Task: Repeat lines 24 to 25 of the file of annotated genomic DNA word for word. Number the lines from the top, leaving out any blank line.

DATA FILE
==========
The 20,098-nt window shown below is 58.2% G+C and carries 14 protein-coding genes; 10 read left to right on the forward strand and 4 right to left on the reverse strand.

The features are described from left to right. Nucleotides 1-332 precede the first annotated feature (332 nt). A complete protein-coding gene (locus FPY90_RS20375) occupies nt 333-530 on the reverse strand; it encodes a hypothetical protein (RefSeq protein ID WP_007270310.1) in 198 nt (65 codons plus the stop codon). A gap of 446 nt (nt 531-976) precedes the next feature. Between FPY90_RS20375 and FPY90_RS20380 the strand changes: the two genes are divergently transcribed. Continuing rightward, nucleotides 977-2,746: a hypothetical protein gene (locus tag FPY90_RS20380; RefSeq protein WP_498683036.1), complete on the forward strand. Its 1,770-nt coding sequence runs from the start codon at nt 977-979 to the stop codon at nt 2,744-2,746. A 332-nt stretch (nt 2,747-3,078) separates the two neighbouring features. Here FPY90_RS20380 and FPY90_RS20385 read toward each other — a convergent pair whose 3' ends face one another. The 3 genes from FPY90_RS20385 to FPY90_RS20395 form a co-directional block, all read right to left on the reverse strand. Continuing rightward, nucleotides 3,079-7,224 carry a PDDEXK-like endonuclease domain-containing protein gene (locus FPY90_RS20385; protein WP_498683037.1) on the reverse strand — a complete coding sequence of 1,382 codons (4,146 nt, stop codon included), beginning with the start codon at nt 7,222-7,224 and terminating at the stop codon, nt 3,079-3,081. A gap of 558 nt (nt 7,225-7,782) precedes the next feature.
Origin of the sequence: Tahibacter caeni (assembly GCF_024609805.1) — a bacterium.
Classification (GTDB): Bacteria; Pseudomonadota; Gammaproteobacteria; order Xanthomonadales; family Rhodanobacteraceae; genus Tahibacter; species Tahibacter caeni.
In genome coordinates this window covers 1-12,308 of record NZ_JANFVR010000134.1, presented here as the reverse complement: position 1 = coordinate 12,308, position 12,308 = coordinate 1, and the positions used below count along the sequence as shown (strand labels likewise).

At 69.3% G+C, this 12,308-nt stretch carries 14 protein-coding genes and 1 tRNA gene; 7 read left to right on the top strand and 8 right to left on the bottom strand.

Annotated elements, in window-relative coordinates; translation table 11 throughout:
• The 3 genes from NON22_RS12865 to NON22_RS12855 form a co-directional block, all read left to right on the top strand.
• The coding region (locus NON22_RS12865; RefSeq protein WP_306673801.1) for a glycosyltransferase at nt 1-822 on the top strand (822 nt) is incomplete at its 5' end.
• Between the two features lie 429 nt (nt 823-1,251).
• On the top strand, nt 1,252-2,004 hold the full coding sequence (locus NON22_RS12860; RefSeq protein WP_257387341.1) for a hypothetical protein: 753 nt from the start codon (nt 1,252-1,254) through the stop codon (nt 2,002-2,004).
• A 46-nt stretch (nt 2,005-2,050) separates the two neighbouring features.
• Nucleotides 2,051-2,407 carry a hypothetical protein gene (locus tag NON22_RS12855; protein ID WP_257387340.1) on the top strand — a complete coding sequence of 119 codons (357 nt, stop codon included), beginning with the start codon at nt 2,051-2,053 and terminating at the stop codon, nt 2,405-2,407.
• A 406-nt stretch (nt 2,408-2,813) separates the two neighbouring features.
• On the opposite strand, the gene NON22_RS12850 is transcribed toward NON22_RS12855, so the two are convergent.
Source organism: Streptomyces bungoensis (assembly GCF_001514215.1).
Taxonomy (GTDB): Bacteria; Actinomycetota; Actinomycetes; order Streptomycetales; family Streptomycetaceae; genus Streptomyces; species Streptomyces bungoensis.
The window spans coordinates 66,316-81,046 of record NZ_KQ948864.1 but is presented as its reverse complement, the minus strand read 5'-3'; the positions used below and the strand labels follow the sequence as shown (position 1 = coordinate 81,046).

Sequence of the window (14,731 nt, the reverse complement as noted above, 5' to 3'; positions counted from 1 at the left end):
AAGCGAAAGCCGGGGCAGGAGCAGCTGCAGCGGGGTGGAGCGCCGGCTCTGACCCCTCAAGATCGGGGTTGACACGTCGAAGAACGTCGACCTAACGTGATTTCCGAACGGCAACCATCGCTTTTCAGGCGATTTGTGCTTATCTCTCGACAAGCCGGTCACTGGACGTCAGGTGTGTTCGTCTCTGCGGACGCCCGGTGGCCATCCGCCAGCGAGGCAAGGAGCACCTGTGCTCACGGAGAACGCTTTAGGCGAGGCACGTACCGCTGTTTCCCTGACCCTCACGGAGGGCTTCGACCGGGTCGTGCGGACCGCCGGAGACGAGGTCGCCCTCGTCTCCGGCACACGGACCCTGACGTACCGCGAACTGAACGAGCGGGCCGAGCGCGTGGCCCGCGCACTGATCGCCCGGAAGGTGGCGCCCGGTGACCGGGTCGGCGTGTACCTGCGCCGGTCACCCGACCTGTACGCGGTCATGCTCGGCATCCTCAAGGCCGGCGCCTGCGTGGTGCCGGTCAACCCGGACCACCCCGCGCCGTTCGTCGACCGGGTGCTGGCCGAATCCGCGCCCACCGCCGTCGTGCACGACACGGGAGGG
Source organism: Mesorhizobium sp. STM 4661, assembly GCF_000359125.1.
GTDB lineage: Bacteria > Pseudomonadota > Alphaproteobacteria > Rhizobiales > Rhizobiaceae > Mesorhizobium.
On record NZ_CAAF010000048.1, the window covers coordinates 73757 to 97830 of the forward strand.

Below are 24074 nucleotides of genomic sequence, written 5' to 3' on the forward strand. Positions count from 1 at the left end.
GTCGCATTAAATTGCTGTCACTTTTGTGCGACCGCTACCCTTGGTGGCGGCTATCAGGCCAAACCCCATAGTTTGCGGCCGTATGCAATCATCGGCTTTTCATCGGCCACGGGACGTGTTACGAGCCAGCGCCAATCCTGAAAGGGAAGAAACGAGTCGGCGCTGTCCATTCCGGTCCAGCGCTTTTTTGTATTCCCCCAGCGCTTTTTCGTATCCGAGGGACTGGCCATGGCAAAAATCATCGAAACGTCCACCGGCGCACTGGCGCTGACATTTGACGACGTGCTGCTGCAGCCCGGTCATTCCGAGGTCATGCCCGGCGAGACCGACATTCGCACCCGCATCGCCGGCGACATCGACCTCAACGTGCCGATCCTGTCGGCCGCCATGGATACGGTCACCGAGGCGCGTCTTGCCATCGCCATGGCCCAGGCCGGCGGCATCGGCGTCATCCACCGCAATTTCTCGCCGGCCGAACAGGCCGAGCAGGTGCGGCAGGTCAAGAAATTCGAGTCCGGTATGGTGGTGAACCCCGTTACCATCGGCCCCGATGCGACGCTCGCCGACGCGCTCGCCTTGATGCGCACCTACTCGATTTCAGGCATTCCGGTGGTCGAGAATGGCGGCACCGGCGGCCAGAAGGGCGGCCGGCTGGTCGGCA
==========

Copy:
Below are 24074 nucleotides of genomic sequence, written 5' to 3' on the forward strand. Positions count from 1 at the left end.
GTCGCATTAAATTGCTGTCACTTTTGTGCGACCGCTACCCTTGGTGGCGGCTATCAGGCCAAACCCCATAGTTTGCGGCCGTATGCAATCATCGGCTTTTCATCGGCCACGGGACGTGTTACGAGCCAGCGCCAATCCTGAAAGGGAAGAAACGAGTCGGCGCTGTCCATTCCGGTCCAGCGCTTTTTTGTATTCCCCCAGCGCTTTTTCGTATCCGAGGGACTGGCCATGGCAAAAATCATCGAAACGTCCACCGGCGCACTGGCGCTGACATTTGACGACGTGCTGCTGCAGCCCGGTCATTCCGAGGTCATGCCCGGCGAGACCGACATTCGCACCCGCATCGCCGGCGACATCGACCTCAACGTGCCGATCCTGTCGGCCGCCATGGATACGGTCACCGAGGCGCGTCTTGCCATCGCCATGGCCCAGGCCGGCGGCATCGGCGTCATCCACCGCAATTTCTCGCCGGCCGAACAGGCCGAGCAGGTGCGGCAGGTCAAGAAATTCGAGTCCGGTATGGTGGTGAACCCCGTTACCATCGGCCCCGATGCGACGCTCGCCGACGCGCTCGCCTTGATGCGCACCTACTCGATTTCAGGCATTCCGGTGGTCGAGAATGGCGGCACCGGCGGCCAGAAGGGCGGCCGGCTGGTCGGCA